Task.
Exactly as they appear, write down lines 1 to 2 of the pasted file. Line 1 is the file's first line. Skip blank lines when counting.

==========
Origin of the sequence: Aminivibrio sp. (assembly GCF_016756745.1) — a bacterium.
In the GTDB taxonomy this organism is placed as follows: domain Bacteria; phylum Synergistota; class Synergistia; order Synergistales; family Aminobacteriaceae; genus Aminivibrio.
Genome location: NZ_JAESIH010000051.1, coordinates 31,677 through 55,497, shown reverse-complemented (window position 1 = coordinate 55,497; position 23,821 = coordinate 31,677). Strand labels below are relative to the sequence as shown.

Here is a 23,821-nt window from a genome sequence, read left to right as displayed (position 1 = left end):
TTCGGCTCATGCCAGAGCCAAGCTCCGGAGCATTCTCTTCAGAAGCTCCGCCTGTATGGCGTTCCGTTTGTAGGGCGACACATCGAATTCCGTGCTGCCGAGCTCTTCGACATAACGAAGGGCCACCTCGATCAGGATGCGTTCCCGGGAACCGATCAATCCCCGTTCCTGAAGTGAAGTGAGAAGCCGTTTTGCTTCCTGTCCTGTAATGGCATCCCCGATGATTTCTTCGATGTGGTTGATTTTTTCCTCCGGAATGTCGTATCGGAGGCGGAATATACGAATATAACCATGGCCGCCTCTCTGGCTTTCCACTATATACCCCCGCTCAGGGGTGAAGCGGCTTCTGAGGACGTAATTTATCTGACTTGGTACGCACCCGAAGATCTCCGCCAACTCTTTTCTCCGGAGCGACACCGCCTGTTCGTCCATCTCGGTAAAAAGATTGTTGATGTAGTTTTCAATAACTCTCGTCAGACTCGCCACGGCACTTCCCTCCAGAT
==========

Origin of the sequence: Aminivibrio sp. (assembly GCF_016756745.1) — a bacterium.
In the GTDB taxonomy this organism is placed as follows: domain Bacteria; phylum Synergistota; class Synergistia; order Synergistales; family Aminobacteriaceae; genus Aminivibrio.